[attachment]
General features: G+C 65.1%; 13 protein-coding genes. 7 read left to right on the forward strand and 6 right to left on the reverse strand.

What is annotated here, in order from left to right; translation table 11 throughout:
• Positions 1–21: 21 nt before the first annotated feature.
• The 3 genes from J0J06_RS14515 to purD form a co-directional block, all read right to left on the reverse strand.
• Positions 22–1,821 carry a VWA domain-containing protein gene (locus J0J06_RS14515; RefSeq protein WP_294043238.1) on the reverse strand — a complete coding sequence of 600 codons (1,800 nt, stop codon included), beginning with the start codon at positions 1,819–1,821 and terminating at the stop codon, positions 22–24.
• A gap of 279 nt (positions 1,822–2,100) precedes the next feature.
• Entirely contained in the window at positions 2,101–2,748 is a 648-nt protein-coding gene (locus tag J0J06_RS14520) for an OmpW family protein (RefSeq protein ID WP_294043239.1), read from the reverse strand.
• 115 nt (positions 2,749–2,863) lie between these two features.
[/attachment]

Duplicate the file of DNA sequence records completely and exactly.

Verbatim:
General features: G+C 65.1%; 13 protein-coding genes. 7 read left to right on the forward strand and 6 right to left on the reverse strand.

What is annotated here, in order from left to right; translation table 11 throughout:
• Positions 1–21: 21 nt before the first annotated feature.
• The 3 genes from J0J06_RS14515 to purD form a co-directional block, all read right to left on the reverse strand.
• Positions 22–1,821 carry a VWA domain-containing protein gene (locus J0J06_RS14515; RefSeq protein WP_294043238.1) on the reverse strand — a complete coding sequence of 600 codons (1,800 nt, stop codon included), beginning with the start codon at positions 1,819–1,821 and terminating at the stop codon, positions 22–24.
• A gap of 279 nt (positions 1,822–2,100) precedes the next feature.
• Entirely contained in the window at positions 2,101–2,748 is a 648-nt protein-coding gene (locus tag J0J06_RS14520) for an OmpW family protein (RefSeq protein ID WP_294043239.1), read from the reverse strand.
• 115 nt (positions 2,749–2,863) lie between these two features.